So, what is vestibular rehab therapy (VRT)?

Vestibular rehabilitation focuses on improving the synergy among the inner ear and eyes along with the peripheral and central nervous system. The goal of VRT is to ease both the immediate and long-term problems and symptoms caused by the dysfunction. It is an exercise-based physical therapy program that helps to correct gaze and gait stabilization mechanisms, reducing the dizziness, imbalance and vertigo that can occur as a result. A vestibular therapist is trained in differential diagnoses and is a key player in helping to sort out what may be causing the problem and what is required to fix it. This starts with taking a careful history and putting the patterns together; how long are the dizzy spells? Does movement trigger vertigo? Is it worse in the morning or at night? How long has it been going on? Does it seem like the room is spinning or do you feel lightheaded and about to faint?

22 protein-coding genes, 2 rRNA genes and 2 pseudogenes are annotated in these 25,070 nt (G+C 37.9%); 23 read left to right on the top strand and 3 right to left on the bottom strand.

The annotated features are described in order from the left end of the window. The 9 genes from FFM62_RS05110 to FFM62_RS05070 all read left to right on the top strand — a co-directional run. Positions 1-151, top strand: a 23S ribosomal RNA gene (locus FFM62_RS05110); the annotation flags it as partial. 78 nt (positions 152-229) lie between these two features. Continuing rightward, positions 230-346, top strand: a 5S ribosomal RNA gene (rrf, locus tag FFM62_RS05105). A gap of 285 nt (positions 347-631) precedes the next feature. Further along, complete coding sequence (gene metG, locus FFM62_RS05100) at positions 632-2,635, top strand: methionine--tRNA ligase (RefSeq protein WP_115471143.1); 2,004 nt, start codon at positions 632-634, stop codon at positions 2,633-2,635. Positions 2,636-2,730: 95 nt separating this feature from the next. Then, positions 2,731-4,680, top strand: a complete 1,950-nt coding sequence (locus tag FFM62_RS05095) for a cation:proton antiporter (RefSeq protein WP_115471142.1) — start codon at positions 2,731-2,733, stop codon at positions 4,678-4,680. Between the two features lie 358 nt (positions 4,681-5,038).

When a condition like Benign Paroxysmal Positional Vertigo (BPPV) is the case, the vestibular therapist can figure out the exact semicircular ear canal that is causing the problem and perform the specific corrective maneuvers to fix it, often with immediate results. When other signs are present like tinnitus (ringing in the ears) or a pulsing sensation, they may refer you to an ENT or audiologist for more extensive testing and treatment first.

What kind of exercises are involved in vestibular rehab therapy (VRT)?

VRT involves the use of individually prescribed and functional exercises based on the patient’s symptoms. This customized approach includes exercise that involves head movement, gait training and eye exercises designed to improve the patient’s stability, posture and walking. The symptoms experienced during the session will determine the dosage. In order for the treatment to be most effective, you typically need to work into the range of discomfort but recover quickly as soon as you stop and rest. When symptoms continue to heighten or be provoked, it is likely too much and the intensity should be dropped. Other treatments can be paired with vestibular therapy to make the whole process more comfortable. CranioSacral therapy is one of these treatments. When used in conjunction with the vestibular treatment, it can effectively lessen the negative effects sometimes caused by stirring symptoms up and can help to facilitate the process of recovery.

These are the three main types of exercises used in VRT:

  1. Habituation exercise